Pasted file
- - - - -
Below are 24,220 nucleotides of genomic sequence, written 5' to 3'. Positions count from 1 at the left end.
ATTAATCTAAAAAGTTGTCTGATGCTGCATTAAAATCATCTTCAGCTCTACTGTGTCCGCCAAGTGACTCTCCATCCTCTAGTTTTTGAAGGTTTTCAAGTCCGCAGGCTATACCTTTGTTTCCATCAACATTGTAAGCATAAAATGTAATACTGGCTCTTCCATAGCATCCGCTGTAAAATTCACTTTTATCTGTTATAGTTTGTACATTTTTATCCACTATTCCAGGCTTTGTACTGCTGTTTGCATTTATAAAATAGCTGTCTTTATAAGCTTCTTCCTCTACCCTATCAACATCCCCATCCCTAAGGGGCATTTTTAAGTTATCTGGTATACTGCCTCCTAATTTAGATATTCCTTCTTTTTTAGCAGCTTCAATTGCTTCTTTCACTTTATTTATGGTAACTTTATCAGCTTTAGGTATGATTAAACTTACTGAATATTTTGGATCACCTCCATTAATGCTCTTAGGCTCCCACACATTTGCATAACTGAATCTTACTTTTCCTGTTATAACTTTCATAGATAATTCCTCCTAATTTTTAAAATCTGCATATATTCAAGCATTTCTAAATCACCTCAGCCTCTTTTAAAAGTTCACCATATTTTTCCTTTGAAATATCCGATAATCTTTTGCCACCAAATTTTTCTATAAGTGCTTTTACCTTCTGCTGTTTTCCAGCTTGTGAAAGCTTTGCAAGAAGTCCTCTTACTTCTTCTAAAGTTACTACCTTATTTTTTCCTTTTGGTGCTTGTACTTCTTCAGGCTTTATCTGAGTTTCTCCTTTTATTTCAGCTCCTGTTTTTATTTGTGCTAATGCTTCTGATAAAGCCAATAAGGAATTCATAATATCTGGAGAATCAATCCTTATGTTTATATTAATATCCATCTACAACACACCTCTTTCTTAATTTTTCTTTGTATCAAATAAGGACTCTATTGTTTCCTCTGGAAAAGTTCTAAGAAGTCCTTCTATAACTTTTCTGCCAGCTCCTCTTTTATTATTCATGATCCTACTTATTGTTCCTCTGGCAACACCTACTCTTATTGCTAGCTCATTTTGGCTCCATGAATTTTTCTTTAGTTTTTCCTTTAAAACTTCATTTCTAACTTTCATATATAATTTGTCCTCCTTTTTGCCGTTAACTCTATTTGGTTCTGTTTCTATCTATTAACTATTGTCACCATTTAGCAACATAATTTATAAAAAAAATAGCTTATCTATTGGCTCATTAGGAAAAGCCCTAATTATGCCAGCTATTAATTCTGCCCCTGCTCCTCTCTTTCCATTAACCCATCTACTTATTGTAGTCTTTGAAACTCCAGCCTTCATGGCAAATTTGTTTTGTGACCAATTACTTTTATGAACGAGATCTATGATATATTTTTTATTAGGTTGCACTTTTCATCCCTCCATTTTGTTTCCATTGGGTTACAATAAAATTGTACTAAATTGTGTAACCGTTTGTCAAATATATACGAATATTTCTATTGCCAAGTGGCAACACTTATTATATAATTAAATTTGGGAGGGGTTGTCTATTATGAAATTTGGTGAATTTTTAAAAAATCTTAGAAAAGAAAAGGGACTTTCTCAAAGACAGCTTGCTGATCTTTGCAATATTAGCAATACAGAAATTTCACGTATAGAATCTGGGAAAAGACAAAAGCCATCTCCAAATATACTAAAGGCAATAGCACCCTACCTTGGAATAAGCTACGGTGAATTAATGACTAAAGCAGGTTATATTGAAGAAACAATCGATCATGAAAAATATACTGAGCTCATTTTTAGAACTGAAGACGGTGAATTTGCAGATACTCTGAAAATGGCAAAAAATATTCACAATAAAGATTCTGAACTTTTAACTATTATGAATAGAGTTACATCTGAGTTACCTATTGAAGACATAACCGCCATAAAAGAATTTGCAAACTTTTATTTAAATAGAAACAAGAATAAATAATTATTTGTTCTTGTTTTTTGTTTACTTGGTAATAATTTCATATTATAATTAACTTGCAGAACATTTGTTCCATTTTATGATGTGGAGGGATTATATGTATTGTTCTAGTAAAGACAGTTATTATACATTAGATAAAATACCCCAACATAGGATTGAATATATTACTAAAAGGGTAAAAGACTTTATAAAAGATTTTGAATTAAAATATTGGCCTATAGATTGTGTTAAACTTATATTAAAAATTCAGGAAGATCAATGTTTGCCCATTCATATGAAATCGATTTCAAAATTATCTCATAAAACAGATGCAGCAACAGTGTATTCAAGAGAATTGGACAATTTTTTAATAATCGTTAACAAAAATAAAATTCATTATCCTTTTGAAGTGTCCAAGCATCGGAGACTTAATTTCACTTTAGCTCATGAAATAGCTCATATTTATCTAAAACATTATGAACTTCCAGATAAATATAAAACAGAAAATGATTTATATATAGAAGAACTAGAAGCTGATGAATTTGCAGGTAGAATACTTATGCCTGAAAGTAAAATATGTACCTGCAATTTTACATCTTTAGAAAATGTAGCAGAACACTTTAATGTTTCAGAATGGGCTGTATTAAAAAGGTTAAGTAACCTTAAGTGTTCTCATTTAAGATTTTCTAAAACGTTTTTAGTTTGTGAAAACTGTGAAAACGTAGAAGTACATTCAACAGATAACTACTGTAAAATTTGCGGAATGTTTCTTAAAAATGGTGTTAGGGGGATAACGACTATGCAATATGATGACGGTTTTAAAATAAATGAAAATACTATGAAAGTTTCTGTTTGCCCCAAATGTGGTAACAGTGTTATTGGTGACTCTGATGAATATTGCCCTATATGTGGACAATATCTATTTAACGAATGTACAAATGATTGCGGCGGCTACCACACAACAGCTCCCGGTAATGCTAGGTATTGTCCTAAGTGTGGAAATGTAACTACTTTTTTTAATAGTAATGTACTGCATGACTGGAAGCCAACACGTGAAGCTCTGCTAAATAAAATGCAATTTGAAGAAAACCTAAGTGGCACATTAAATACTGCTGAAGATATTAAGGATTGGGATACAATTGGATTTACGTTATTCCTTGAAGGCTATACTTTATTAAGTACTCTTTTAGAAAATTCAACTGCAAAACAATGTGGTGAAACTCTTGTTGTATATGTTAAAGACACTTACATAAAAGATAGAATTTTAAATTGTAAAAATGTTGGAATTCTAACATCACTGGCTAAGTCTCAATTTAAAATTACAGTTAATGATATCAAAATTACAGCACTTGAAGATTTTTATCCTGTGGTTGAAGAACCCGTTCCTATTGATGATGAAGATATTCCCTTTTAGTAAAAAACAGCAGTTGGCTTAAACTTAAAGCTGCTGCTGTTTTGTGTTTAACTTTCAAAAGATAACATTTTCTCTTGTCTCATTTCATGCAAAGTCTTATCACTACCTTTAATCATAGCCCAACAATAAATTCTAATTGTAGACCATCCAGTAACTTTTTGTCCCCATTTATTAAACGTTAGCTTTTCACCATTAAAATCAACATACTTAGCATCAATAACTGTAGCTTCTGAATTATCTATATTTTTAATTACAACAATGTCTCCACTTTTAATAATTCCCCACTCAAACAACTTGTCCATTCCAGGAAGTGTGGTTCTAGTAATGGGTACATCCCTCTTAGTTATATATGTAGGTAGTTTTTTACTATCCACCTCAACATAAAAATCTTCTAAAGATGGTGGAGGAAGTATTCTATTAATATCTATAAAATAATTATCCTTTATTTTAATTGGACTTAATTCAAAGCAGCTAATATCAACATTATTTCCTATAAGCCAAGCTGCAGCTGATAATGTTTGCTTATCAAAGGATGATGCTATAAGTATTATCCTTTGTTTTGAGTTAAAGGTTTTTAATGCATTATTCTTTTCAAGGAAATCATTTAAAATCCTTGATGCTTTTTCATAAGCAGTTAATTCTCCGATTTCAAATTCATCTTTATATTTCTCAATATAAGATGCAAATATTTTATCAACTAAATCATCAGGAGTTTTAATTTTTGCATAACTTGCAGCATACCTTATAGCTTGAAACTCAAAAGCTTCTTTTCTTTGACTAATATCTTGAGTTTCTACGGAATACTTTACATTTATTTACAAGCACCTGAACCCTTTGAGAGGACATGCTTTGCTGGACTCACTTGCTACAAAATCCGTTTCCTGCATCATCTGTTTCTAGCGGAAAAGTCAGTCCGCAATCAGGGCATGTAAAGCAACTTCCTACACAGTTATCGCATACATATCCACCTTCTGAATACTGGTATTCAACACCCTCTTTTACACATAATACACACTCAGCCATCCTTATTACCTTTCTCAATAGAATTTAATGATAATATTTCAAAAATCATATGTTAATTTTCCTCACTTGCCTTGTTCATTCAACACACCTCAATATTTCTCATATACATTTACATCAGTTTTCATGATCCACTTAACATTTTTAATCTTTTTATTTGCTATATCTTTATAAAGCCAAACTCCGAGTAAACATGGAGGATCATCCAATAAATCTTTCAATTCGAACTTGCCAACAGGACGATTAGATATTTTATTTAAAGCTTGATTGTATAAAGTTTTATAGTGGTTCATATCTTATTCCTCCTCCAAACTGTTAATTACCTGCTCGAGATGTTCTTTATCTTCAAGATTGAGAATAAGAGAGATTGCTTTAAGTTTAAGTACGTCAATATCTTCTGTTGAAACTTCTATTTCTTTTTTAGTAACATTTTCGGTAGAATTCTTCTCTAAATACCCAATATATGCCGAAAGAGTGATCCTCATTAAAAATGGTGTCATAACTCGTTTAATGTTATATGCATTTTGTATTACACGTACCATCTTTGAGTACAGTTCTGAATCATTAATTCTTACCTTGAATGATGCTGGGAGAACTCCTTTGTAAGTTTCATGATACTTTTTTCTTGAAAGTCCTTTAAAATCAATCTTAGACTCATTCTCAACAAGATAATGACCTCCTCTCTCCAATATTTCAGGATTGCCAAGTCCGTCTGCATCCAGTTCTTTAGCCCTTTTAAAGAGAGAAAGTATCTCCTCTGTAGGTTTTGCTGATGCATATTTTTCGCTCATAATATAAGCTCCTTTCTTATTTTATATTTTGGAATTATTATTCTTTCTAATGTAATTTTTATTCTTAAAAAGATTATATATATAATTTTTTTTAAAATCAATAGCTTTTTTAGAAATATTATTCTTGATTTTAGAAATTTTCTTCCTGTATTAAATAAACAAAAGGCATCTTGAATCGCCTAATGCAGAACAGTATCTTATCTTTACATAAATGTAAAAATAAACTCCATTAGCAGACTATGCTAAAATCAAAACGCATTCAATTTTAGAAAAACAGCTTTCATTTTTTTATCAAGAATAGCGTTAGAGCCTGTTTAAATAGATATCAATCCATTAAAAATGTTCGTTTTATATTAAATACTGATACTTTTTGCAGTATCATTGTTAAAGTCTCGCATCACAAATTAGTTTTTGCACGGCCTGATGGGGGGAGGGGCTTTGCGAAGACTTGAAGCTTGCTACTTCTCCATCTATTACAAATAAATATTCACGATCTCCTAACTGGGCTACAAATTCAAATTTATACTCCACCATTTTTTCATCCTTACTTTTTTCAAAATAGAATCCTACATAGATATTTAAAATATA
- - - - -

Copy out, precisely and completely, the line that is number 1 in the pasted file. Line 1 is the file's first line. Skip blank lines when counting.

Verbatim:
Below are 24,220 nucleotides of genomic sequence, written 5' to 3'. Positions count from 1 at the left end.